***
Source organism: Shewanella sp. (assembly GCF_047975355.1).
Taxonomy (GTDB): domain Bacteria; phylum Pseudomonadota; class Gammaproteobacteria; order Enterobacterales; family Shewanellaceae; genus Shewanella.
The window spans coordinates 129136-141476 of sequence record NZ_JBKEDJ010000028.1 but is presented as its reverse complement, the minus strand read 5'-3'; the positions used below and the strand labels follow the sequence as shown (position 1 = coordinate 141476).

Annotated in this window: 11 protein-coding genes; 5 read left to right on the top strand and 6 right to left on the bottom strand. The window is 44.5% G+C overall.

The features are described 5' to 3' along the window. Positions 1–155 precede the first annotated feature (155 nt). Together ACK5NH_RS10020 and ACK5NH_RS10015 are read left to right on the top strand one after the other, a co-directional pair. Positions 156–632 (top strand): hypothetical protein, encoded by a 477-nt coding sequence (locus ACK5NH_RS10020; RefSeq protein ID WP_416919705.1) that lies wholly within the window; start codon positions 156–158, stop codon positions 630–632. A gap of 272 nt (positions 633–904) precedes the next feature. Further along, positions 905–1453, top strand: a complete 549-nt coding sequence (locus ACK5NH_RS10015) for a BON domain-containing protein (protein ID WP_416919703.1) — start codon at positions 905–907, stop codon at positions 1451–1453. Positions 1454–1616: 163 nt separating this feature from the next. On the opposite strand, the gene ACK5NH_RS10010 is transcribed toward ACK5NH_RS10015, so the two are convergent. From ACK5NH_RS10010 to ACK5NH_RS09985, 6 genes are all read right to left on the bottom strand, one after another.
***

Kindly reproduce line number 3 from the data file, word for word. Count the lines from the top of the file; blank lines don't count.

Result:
The window spans coordinates 129136-141476 of sequence record NZ_JBKEDJ010000028.1 but is presented as its reverse complement, the minus strand read 5'-3'; the positions used below and the strand labels follow the sequence as shown (position 1 = coordinate 141476).